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Netflix Removes Hasan Minhaj Comedy Special Critical of Saudi Arabia

posted on: Jan 9, 2019

By: Alena Khan/Arab America Contributing Writer

Hasan Minhaj: Patriot Act, Netflix’s most recent satirical comedy show has gained lots of traction for more than just its entertainment and educational aspects. The Daily Show alumnus Hasan Minhaj’s Netflix original series explores the cultural and political landscape in our world today. In each episode, Minhaj covers a certain topic, giving facts and information with a comedic twist.

Recently an episode which was critical of Saudi Arabia was taken down by Netflix in Saudi, after complaints from country officials. After news broke out that the episode has been taken down, it sparked controversy and criticism from many, including Human Rights Watch, saying that taking the episode down went against Netflix’s claim to support artistic freedom. The actions of Netflix have been considered rather questionable and it makes you wonder, has Netflix’s decision to side with Saudi come at a cost to free speech?

The Kingdom had reached out to Netflix, claiming its violation of Saudi Arabia’s Anti-Cyber Crime Law. Specifically, the statute states that any “production, preparation, transmission or storage or material impinging on public order, religious values, public morals, and privacy, through the information network or computers,” is punishable for five years in prison.

What next comes to mind, especially to those who watch the show, is how did Minhaj do any of this? Apparently, this all happened when Minhaj had questioned the Crown Prince Mohammed bin Salman for the killing of Washington Post columnist Jamal Khashoggi, the continued wars in Yemen, and then put the nation in question in relation to 9/11 attacks and intolerance towards women.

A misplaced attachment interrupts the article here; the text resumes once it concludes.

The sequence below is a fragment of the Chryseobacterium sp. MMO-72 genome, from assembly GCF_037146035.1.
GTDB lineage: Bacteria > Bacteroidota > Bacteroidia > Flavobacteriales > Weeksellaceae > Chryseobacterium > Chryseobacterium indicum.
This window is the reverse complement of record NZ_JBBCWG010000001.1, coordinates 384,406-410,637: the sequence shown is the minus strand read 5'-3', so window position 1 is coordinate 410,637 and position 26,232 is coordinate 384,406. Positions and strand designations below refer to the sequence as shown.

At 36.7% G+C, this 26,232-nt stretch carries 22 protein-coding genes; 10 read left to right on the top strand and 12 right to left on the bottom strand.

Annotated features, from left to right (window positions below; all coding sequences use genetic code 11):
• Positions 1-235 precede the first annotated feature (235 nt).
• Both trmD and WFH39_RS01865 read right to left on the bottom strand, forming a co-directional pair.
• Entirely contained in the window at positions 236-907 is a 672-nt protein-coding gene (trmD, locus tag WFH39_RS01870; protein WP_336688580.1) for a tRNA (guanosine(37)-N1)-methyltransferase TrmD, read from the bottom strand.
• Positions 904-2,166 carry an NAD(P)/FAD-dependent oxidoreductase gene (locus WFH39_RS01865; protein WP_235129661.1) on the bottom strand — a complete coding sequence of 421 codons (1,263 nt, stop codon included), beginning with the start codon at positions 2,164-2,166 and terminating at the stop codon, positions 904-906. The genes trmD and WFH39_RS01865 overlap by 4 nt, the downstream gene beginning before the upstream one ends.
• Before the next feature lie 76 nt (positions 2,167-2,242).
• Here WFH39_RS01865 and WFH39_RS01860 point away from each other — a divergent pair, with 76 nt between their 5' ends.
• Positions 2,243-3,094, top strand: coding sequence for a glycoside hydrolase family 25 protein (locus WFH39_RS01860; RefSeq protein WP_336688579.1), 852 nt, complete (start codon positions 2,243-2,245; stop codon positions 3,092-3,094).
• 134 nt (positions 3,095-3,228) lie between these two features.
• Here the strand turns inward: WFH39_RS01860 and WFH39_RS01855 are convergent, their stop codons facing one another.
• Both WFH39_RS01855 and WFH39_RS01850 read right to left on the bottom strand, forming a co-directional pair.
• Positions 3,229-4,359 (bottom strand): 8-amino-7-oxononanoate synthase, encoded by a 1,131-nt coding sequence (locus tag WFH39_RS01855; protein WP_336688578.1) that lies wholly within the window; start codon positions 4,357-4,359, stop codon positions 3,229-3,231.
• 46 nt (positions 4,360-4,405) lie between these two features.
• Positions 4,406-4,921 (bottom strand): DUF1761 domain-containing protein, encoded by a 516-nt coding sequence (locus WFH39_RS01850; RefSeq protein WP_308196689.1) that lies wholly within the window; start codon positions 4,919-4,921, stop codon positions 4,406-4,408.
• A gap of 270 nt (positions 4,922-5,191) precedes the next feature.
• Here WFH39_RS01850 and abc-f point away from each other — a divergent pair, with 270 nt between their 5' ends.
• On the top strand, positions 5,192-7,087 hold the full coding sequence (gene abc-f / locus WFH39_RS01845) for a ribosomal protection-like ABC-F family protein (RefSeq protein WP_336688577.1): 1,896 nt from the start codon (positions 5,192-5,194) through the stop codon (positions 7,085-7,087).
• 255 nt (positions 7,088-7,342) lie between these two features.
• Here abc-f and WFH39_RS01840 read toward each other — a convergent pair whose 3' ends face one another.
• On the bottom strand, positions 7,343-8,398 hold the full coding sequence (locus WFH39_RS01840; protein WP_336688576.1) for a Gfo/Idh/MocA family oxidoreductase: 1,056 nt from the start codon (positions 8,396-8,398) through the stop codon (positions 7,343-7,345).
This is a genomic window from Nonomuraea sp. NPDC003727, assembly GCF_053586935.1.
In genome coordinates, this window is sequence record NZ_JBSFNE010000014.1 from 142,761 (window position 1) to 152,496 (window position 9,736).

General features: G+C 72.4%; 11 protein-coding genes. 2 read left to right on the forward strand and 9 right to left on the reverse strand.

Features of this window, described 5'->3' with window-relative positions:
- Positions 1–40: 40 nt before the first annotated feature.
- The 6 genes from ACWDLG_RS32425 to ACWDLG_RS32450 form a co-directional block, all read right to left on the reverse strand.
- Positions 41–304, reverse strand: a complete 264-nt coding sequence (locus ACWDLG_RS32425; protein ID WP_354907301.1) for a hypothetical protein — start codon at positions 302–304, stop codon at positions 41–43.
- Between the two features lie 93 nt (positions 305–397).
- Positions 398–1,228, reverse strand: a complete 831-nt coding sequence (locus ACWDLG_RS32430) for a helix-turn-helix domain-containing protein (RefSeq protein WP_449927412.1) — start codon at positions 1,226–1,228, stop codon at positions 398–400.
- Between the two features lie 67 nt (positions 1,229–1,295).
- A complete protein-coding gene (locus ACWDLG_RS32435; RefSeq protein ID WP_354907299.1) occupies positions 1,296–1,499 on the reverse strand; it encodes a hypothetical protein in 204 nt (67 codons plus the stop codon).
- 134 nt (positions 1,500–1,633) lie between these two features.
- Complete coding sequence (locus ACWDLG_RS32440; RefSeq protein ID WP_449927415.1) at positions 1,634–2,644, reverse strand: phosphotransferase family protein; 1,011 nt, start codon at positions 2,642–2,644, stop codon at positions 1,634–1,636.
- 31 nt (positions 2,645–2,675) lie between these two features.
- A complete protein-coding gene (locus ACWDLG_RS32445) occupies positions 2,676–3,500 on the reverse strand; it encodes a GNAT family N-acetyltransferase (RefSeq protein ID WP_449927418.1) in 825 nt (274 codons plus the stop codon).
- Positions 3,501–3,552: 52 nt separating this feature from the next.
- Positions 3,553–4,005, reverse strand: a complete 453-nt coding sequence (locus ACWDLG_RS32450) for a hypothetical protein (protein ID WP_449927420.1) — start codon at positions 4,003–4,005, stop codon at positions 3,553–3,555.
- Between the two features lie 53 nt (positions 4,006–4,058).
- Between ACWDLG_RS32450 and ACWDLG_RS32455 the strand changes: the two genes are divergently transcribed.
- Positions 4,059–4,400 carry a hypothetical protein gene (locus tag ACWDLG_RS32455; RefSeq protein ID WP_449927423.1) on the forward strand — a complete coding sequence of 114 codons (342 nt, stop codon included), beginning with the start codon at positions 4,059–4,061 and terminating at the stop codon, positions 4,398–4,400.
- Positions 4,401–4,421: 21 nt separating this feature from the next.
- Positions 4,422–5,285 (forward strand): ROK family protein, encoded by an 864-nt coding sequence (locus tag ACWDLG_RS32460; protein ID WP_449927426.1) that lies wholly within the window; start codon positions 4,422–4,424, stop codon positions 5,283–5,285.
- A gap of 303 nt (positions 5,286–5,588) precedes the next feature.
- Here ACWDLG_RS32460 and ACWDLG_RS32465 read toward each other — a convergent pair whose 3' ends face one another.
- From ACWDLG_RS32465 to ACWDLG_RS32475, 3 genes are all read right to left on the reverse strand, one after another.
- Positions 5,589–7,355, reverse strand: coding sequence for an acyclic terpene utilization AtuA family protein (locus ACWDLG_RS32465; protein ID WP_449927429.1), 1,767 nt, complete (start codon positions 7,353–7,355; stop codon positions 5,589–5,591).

In this particular episode, Minhaj states “Saudi Arabia is basically the boy band manager of 9/11. They didn’t write the songs, but they helped get the group together.” In reference to Mohammed bin Salman, Minhaj continues, “Now would be a good time to reassess our relationship with Saudi Arabia and I mean that as a Muslim and as an American…I am genuinely rooting for change in Saudi Arabia. I am rooting for the people in Saudi Arabia. There are people in Saudi Arabia fighting for true reform, but MBS is not one of them…MBS is not modernizing Saudi Arabia, the only thing he’s modernizing is Saudi Dictatorship.”

What Minhaj does throughout the episode is make clear of what is going on in Saudi Arabia, by stating facts and providing evidence for his claims. He even shows support for people in Saudi who are truly looking for a positive change. How Saudi officials see this as offensive can be somewhat understood. No country would favor criticism about their own officials, but is that enough reason for the episode to be taken down completely?

Netflix had no clear punishment for their “crime” of streaming content which violated Saudi Arabia’s Anti-Cyber Crime Law, but it’s obvious here that the easier option being giving into Saudi was chosen, instead of standing by their own values of supporting artistic freedom. 

The executive director of Human Rights Watch, Sarah Whitson, made a statement saying that “Netflix’s claim to support artistic freedom means nothing if it bows to demands of government officials who believe in no freedom for their citizens—not artistic, not political, not comedic.” What’s most interesting about this whole situation is that although taken down on Netflix in Saudi, the entire episode is now available through YouTube, which of course, completely defeats the purpose behind Netflix’s actions in the first place. Hasan Minhaj himself took to Twitter to comment on the situation by responding to a New York Times article about the subject: 

In the midst of all that’s happening between Netflix and Saudi, there are bigger issues at hand that still aren’t being addressed. Netflix, being one of the biggest streaming services around the world, may think that they have solved the problem, but it’s actually quite the opposite. Netflix’s compliance completely contradicts their claim to support artistic freedom and freedom of speech. A claim is only as strong as the actions behind it, and giving in to the demands of officials who lack interest in your so-called “values” is definitely not the way to go.